Following on from being an unwitting accomplice in the “Welsh drivers using cooking oil instead of diesel” controversy, British supermarket chain Asda has started running its fleet of lorries on reprocessed chicken fat:
Asda produces more than 50m litres of used cooking oil and 138,000 of waste frying fat every year from its canteens, restaurants and rotisseries. The gunge was a disposal headache rather than a potential money-earner until an unexpected phone call last spring.
“We were approached by a biodiesel firm, which cleans up waste cooking oil, adds a bit of methanol and sells it as a much cheaper alternative to diesel,” said Rachel Fellows of Asda yesterday. “We were only too happy to do business with them.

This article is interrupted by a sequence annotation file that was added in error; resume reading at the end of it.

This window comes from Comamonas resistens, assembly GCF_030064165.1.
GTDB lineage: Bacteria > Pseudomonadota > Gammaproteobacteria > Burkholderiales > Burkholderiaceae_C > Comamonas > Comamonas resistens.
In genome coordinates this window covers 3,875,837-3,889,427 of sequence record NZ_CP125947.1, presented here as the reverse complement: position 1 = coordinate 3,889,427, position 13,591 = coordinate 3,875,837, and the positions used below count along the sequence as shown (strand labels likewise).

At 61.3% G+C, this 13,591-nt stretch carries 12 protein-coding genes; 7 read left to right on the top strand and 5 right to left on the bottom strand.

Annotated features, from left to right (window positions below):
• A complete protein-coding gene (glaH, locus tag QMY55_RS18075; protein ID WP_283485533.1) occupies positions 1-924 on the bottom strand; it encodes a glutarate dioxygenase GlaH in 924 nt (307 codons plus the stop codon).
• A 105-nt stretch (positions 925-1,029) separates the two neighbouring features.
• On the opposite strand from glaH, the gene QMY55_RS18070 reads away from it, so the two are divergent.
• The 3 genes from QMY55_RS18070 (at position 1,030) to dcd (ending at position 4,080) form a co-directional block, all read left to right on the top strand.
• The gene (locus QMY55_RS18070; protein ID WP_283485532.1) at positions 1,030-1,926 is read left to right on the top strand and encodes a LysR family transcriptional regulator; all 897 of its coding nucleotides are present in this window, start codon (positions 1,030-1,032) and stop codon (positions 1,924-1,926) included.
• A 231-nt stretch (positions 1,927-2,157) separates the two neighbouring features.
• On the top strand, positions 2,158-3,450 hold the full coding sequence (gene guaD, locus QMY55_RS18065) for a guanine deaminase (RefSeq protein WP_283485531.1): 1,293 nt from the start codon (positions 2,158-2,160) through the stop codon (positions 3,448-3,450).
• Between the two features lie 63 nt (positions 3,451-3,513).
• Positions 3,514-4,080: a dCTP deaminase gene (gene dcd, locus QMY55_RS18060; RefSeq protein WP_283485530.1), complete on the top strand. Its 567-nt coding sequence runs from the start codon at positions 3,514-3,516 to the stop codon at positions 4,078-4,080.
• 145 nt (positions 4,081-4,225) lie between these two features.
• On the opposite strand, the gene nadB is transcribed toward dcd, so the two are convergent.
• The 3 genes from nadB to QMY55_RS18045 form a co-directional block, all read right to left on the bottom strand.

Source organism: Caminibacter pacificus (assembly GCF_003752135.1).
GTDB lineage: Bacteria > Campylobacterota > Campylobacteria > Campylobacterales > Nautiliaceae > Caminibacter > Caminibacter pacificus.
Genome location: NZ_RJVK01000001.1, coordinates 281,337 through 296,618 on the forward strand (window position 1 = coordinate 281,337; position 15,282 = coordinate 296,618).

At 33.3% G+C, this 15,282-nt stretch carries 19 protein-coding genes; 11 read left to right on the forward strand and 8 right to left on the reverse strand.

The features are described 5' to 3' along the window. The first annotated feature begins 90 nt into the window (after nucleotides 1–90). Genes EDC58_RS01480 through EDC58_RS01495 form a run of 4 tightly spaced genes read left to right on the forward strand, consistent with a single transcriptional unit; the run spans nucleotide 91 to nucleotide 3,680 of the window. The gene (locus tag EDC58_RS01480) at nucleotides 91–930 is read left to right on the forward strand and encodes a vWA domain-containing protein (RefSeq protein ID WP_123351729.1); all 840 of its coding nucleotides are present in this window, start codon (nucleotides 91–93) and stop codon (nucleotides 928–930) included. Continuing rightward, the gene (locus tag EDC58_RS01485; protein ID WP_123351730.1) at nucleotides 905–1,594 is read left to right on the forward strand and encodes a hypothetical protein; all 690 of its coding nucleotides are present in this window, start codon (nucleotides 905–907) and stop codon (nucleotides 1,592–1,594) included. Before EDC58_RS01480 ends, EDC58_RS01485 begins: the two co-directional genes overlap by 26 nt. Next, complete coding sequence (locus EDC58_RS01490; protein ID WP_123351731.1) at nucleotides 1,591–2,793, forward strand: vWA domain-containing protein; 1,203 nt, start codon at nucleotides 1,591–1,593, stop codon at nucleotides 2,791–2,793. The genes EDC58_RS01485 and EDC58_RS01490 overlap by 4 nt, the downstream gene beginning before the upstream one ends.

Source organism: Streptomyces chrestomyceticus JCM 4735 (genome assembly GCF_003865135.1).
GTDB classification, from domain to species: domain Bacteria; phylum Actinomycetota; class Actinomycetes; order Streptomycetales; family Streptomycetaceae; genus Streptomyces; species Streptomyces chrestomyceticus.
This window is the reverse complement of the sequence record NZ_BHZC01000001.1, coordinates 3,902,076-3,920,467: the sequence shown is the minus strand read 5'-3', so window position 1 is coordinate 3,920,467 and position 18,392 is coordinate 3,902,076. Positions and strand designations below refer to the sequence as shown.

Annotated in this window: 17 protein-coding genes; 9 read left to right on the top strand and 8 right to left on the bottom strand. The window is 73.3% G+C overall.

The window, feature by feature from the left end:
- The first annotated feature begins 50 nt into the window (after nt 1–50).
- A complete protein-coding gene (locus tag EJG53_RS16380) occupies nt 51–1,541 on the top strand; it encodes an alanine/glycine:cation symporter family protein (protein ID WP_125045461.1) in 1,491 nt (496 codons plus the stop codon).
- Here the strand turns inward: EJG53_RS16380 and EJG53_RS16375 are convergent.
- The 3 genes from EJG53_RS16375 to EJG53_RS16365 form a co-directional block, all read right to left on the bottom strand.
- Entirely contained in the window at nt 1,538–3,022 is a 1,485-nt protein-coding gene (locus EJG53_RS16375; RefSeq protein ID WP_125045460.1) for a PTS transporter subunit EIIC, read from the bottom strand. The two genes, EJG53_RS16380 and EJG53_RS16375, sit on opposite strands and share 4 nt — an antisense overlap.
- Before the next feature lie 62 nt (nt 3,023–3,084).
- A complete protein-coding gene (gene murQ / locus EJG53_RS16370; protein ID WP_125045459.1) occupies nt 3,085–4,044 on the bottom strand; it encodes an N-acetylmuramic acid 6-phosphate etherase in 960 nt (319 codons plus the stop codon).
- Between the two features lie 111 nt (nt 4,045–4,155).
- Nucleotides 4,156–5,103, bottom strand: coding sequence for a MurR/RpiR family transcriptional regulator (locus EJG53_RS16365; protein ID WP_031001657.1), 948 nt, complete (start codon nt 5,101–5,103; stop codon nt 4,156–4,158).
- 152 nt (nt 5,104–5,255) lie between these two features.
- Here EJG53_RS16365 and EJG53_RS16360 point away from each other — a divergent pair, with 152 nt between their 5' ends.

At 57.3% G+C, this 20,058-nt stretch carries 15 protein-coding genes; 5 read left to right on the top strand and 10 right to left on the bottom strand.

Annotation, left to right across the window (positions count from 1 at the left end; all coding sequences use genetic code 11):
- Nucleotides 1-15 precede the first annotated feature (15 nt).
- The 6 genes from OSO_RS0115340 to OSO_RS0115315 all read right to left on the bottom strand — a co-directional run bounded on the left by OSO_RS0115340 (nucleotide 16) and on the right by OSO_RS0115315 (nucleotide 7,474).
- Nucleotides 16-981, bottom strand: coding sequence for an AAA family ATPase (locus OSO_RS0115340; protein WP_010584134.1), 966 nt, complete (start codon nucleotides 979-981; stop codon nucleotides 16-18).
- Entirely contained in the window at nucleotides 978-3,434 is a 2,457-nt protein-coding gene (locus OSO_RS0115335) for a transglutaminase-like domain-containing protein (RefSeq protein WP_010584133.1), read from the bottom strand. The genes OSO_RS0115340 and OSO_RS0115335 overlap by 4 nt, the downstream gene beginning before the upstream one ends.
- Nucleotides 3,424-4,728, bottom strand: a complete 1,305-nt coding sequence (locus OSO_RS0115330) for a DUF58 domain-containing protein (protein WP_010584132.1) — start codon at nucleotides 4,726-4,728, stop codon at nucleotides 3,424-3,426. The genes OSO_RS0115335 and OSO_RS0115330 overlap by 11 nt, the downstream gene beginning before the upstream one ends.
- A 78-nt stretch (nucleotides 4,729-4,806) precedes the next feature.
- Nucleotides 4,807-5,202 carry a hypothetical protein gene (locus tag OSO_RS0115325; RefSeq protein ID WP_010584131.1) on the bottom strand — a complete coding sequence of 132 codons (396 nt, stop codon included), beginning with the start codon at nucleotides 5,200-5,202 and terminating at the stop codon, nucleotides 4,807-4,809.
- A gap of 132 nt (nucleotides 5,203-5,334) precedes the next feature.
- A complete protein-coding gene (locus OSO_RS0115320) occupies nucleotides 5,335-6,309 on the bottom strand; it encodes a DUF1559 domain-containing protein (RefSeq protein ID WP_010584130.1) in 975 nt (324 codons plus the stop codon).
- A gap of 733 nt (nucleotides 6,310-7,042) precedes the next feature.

“But then we thought: hang on, isn’t there something we can do here for ourselves?”
Biodiesel, while being a combustion fuel, is not only considerably cheaper than normal diesel but releases only 40% of the emissions, as well as being “simple to use, biodegradable, nontoxic, and essentially free of sulfur and aromatics.” (see the FAQ) Plus, “Biodiesel is the only alternative fuel to have fully completed the health effects testing requirements of the 1990 Clean Air Act Amendments.”, which may be of interest to Californians.